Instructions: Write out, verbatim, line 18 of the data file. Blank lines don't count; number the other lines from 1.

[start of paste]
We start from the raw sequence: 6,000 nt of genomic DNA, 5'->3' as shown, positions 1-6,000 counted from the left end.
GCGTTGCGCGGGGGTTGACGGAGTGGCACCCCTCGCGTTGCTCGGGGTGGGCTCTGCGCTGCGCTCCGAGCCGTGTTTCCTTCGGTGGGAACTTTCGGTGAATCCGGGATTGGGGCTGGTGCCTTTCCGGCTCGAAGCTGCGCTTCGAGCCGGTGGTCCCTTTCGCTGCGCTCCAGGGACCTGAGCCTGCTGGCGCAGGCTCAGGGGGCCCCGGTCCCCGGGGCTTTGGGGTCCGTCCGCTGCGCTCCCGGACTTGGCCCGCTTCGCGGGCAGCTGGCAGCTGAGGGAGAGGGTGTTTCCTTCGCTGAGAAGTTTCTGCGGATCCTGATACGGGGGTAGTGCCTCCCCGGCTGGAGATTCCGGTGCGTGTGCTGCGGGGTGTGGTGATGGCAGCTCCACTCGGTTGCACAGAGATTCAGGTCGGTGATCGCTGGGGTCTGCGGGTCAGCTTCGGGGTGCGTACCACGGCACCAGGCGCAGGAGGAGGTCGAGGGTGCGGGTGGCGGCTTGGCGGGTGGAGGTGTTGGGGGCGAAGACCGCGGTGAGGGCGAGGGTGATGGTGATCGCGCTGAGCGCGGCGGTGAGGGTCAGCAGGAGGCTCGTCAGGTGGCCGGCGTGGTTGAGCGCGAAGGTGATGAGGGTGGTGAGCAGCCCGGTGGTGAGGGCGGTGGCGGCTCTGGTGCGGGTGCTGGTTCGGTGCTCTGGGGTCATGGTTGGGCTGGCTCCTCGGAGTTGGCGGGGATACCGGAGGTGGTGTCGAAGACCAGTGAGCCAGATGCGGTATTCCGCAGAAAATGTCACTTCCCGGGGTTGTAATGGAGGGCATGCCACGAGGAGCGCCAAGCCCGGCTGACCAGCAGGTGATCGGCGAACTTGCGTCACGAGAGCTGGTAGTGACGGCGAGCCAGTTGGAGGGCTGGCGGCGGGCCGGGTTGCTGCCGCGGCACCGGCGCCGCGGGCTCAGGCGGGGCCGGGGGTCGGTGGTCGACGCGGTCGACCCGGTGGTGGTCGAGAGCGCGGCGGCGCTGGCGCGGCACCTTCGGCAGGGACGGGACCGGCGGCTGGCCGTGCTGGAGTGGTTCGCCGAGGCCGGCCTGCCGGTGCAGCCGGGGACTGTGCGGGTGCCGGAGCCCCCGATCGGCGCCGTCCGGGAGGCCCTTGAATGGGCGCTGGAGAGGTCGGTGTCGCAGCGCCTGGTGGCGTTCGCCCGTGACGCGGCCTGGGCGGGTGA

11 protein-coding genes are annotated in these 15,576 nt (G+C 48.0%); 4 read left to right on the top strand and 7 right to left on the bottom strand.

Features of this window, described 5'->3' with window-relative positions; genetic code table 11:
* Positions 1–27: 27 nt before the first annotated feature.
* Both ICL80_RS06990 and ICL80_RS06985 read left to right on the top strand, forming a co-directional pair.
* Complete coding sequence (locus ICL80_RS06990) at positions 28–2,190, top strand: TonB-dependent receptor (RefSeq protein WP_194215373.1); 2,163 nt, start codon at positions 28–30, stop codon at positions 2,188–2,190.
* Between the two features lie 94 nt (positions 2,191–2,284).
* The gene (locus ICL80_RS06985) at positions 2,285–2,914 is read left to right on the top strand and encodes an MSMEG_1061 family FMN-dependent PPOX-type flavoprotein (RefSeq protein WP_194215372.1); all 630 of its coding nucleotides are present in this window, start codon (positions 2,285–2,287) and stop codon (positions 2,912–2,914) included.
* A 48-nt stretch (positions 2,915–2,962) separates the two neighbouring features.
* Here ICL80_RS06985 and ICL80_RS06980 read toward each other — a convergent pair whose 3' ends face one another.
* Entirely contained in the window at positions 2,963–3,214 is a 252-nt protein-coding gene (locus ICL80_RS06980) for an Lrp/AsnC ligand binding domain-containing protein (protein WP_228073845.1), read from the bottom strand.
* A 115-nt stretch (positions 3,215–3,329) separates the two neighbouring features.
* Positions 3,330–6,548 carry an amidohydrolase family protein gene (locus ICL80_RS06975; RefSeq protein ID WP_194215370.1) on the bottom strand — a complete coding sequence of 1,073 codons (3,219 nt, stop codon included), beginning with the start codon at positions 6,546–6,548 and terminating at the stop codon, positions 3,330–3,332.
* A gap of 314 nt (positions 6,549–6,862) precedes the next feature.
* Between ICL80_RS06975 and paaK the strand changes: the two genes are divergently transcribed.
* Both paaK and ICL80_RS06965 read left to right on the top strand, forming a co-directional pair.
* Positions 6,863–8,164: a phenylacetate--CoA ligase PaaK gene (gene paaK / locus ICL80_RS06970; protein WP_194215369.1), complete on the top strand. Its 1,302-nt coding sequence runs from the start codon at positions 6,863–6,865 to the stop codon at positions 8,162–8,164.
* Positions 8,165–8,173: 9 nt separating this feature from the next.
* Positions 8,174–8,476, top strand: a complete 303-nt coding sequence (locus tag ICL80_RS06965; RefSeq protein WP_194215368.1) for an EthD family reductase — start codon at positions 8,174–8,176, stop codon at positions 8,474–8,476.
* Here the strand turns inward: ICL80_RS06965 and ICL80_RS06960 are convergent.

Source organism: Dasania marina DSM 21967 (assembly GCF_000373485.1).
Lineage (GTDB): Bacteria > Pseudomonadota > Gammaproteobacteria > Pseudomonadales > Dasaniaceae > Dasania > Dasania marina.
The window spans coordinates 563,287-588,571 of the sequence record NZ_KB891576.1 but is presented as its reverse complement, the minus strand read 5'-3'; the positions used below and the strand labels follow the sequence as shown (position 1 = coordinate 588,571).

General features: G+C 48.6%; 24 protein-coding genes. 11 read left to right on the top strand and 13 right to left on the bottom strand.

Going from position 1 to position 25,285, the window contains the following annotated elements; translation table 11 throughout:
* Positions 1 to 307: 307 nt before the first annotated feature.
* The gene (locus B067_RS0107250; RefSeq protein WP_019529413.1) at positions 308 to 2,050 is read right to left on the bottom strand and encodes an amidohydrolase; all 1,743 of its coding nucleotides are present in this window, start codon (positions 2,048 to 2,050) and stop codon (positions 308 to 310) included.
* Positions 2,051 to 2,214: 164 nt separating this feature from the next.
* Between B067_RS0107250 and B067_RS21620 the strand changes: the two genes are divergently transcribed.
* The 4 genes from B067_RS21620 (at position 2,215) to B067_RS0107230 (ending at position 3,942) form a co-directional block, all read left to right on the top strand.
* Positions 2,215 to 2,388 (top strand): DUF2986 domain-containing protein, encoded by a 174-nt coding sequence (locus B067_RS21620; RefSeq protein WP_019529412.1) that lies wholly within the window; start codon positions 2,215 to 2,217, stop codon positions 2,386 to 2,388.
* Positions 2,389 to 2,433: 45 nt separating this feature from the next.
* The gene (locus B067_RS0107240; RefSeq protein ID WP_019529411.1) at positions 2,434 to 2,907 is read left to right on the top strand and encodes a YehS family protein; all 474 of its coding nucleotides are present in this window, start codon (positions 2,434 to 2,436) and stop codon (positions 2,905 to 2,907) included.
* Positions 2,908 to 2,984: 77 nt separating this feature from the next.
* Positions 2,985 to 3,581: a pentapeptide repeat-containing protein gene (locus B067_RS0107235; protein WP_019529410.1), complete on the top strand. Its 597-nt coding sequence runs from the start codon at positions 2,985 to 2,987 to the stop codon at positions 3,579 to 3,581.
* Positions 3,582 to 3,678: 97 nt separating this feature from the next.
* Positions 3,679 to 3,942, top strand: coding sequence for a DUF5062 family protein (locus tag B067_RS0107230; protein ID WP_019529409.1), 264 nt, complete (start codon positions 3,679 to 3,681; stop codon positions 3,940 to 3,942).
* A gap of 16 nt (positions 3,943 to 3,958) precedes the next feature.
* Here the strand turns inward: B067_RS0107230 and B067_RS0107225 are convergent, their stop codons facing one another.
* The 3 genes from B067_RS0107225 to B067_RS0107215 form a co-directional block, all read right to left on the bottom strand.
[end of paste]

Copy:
* Positions 6,863–8,164: a phenylacetate--CoA ligase PaaK gene (gene paaK / locus ICL80_RS06970; protein WP_194215369.1), complete on the top strand. Its 1,302-nt coding sequence runs from the start codon at positions 6,863–6,865 to the stop codon at positions 8,162–8,164.